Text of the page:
plastic pollution

Leadership by example to combat plastic pollution

More than 2,400 Fisheries and Oceans and Coast Guard employees pledge to reduce their consumption of single-use plastics

By SeaWestNews

More than 2,400 Fisheries and Oceans and Coast Guard employees have pledged to reduce their consumption of single-use plastics in both their personal and professional lives as part of a departmentally-led Goodbye Plastic initiative.

“Each and every one of us has a role to play in tackling plastic pollution and protecting our environment,” said Jonathan Wilkinson, Minister of Fisheries, Oceans and the Canadian Coast Guard

“The passionate and hardworking employees of Fisheries and Oceans Canada (DFO) and the Canadian Coast Guard are doing their part to reduce plastic that is polluting our oceans – a cause I hope all Canadians can participate and take pride in. Congratulations!”

Each year, globally, about 8 million tonnes of plastic waste enter the oceans. This is like dumping the content of one garbage truck full of plastic into the ocean every minute.

Chloe Dubois co-founder and president of the British Columbia-based  Ocean Legacy Foundation  lauded the initiative saying it “is a wonderful reflection of the shifting awareness and management needed in combating single-use disposable plastics in our marine environments.”

“300 million tons of plastic is generated every year, half of this is considered single-use.  Without reducing our consumption and implementing measures to better manage these materials, our oceans will remain the largest landfill sites on this planet,” said Dubois.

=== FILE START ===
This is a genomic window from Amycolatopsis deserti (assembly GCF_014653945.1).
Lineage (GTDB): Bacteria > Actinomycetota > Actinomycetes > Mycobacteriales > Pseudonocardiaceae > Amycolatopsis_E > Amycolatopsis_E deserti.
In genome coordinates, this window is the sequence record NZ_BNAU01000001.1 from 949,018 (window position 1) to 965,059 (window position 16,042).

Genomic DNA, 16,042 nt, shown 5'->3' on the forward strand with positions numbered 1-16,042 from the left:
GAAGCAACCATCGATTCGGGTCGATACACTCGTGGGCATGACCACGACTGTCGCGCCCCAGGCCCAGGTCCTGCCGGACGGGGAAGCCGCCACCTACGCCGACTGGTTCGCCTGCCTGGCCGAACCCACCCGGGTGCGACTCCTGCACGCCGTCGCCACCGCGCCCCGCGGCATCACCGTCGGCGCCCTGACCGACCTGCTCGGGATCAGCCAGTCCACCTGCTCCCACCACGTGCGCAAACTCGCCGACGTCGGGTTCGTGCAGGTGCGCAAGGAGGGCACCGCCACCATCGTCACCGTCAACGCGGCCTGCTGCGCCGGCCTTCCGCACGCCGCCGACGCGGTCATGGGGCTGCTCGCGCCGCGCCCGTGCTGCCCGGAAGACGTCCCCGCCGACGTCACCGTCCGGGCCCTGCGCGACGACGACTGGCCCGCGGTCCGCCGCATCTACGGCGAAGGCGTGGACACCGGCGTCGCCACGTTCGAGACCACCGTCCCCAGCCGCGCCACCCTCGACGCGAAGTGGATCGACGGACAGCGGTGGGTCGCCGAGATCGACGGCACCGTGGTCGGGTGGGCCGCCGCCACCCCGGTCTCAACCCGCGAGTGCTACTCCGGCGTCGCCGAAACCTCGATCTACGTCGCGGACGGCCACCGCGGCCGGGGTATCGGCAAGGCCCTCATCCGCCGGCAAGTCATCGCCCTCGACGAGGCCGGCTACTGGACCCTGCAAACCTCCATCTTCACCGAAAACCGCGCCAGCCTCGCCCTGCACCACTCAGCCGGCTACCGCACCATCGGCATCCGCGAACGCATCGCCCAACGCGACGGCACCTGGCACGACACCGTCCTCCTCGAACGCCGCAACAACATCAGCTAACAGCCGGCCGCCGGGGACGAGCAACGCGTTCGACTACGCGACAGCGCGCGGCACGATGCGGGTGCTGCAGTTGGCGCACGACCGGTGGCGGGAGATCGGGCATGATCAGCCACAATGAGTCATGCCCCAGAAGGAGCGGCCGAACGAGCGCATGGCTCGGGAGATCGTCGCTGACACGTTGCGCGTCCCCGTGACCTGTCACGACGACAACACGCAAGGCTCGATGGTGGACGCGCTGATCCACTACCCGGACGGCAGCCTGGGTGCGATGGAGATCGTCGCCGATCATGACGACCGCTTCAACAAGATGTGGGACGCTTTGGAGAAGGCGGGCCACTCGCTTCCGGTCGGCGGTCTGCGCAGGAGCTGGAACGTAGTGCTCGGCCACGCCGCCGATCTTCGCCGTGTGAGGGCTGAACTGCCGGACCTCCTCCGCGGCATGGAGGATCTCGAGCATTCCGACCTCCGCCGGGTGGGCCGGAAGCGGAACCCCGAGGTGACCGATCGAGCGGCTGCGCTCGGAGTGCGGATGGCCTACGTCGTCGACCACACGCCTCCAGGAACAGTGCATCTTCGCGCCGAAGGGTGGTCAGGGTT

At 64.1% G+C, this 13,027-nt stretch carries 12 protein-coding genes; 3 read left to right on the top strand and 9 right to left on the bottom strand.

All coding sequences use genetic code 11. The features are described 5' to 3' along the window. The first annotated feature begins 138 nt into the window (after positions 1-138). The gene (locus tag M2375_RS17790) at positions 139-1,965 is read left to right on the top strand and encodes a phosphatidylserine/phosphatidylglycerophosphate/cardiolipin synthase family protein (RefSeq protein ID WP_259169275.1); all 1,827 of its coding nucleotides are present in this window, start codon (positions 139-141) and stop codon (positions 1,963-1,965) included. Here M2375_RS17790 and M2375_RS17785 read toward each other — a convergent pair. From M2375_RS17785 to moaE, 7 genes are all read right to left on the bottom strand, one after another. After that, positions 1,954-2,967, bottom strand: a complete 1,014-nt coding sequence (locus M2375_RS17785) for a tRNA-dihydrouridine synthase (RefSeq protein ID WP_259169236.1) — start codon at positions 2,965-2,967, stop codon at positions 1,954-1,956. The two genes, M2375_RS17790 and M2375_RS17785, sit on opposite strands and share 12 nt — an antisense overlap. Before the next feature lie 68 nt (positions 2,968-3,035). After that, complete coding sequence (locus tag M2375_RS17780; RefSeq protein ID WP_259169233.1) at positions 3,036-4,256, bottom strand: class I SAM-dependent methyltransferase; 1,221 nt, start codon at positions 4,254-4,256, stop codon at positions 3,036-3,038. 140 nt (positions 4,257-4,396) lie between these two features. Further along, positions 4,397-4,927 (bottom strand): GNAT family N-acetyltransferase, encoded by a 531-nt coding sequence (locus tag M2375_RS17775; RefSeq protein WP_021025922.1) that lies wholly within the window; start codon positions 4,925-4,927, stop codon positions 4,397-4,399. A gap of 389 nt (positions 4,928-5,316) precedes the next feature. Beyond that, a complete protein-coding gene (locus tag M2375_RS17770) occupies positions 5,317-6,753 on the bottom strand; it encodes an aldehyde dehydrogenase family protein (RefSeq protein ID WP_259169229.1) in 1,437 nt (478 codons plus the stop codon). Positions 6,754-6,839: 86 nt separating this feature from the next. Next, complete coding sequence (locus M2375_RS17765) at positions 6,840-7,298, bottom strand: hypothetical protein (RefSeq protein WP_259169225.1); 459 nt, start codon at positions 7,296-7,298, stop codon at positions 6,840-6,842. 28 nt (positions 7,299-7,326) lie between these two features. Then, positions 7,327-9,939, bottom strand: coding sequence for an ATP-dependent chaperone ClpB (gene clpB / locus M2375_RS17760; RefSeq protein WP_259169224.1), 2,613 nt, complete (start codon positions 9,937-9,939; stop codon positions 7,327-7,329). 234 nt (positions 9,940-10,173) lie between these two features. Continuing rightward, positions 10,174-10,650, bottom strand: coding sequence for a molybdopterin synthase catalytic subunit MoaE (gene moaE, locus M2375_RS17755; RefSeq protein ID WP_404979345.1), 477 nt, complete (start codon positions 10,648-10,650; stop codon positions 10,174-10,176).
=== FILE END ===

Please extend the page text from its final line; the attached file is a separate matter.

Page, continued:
The foundation has been in the forefront of ocean clean-up efforts on the west coast of Canada working with companies like Lush Cosmetics, fish farmers, and community originations to collect plastic debris, derelict fishing gear and other solid pollutants to be transported to its Vancouver-based Marine Debris Solutions™ Center. (image)

“We have received more than 100 tonnes of mixed shoreline plastic in only few short years of operation,” said Dubois.

“These numbers are staggering and only scratching the surface for what exists along what once were pristine coastlines.  Funding is now desperately needed to enhance the efforts of so many currently trying to make Canada a cleaner place.”

In initiating the Goodbye Plastic initiative, DFO and the Canadian Coast Guard is the first federal department to implement an internal policy in support of the Canada’s Greening Government Strategy and Actions on Plastic Waste in Federal Operations.

The policy commits the Canadian government to divert at least 75% of all non-hazardous operational waste, including plastic, by 2030.

“Taking action to protect our environment and strengthen the economy is a priority for Canada, and leadership starts at home…That’s why we’re working to make government operations greener,” said Jane Philpott President of the Treasury Board and Minister of Digital Government

Catherine McKenna, Minister of Environment and Climate Change Canada said; “With the longest coastline in the world, and thousands of communities and wildlife that depend on our oceans, lakes and rivers, we need to beat plastic pollution together with actions big and small. By reducing, reusing and recycling plastic pollution, we can protect our nature, create thousands of new jobs, grow our economy and cut our emissions.”


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